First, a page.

The repeated failure of the health service executive to assess children’s needs within the timeframe has seen a number of cases be brought to the High Court seeking orders compelling them to do so. Separate legal challenges are also seeing remedies of damages being sought, including aggravated damages, for alleged breaches of duty and rights as well as orders compelling the HSE to complete assessment of needs withing the timeframe.[5]

This ongoing failure also has human rights implications. A failure to provide these assessments and services potentially amounts to a failure to respect the child’s rights under Article 8 of the European Convention of Human Rights. Likewise, it is in contravention of Article 11 of the UN Convention on the Rights of Persons with Disabilities (UNCRPD) which expressly recognizes that children with disabilities enjoy the same rights and freedoms as others.

From a legislative perspective, it has been 15 years since the Oireachtas passed the Disability Act. At the time, Ireland’s disability strategy was hailed for its proactive role in promoting disability-rights and the newly ratified United Nations Convention on the Rights of Persons with Disabilities (UNCRPD). Disability rights under the 2005 Act however, boil down to a statutory entitlement to an assessment of health and education needs.[6] Essentially, the Act introduced a statutory entitlement to have one’s needs assessed, the right to a service statement, the right to a review of the assessment. Ongoing legal arguments centre over seeking an enforceable right to any service which may flow from the assessment.[7] Service entitlements under the Act and the quality of the assessments themselves will undoubtedly be a concern considering the stark economic predictions for post-COVID-19 Ireland.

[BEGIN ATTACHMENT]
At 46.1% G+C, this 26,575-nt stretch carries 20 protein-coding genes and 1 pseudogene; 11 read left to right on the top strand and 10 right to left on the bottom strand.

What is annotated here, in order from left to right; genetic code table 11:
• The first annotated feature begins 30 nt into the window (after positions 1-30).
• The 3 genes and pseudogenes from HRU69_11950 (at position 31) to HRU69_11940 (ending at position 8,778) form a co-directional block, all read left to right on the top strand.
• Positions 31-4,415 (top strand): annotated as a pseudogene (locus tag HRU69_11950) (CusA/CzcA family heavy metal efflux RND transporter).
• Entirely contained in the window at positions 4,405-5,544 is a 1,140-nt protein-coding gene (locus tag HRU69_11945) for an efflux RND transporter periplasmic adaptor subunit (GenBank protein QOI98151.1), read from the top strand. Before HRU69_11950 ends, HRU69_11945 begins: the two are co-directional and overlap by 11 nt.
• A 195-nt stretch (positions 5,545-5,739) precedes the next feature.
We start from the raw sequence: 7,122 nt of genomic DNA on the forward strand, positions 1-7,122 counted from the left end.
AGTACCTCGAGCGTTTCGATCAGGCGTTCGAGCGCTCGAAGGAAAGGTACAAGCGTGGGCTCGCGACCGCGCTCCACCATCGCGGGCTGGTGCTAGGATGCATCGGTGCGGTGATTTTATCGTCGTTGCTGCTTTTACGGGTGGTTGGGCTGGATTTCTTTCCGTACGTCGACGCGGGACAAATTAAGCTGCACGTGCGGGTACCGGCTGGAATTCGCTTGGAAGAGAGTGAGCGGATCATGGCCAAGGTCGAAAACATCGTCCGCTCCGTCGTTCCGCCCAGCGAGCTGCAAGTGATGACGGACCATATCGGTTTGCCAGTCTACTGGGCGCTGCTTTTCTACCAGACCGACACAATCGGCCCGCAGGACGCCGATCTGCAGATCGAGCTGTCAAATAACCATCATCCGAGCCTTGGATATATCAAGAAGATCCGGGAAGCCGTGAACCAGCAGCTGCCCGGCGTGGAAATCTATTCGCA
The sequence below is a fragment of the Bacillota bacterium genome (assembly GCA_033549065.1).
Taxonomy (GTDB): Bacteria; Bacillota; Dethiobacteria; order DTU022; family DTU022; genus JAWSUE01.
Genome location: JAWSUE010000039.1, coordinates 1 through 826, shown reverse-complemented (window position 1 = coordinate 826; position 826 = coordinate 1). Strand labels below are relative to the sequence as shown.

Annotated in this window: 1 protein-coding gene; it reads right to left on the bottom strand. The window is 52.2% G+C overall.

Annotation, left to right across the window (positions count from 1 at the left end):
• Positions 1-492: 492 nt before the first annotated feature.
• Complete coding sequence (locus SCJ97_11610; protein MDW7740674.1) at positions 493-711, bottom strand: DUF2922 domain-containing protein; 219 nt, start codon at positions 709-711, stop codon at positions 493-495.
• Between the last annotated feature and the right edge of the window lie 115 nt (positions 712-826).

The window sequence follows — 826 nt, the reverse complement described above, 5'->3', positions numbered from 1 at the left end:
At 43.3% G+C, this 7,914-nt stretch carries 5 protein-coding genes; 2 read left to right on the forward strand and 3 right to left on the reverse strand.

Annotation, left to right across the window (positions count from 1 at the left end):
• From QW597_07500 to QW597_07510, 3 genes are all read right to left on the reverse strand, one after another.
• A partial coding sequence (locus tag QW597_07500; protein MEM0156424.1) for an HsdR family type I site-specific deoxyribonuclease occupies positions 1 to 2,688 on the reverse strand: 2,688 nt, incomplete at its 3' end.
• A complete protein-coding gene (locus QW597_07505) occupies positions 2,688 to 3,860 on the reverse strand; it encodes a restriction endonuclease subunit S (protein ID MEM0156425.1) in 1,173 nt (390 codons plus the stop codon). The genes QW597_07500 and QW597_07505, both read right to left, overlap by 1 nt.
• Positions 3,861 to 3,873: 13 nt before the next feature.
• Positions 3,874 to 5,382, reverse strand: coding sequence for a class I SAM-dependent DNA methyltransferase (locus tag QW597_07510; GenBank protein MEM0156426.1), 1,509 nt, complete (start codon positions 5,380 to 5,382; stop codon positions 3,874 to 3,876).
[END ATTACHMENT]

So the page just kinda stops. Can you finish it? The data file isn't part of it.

The issues referred to in this piece long pre-dates COVID-19 and stems from poor management and a lack of funding and proper prioritisation. Successive Governments have touted the importance of early intervention but failed to put any meaningful policy in place to make it a reality for children with disabilities.

The reality is that COVID-19 has simply brought more uncertainty and delay to a system which was in disarray long before the virus. The position continues to worsen as there has been a failure to release a practice direction/guideline to conducting an AON or providing services to children with disabilities amid COVID-19. All the while, families are struggling in a stretched system that offers no meaningful support as both families and staff tasked with delivering services agree that changes and investment is needed to deliver proper services to every part of the country.[8]



[2] Disability Act 2005

[3] Kalb LG, onset patterns prior to 36 months in autism spectrum disorders (2010)



[6] J De Wispelaere, Disability Rights in Ireland: A chronicle of missed opportunity 521

[7] ibid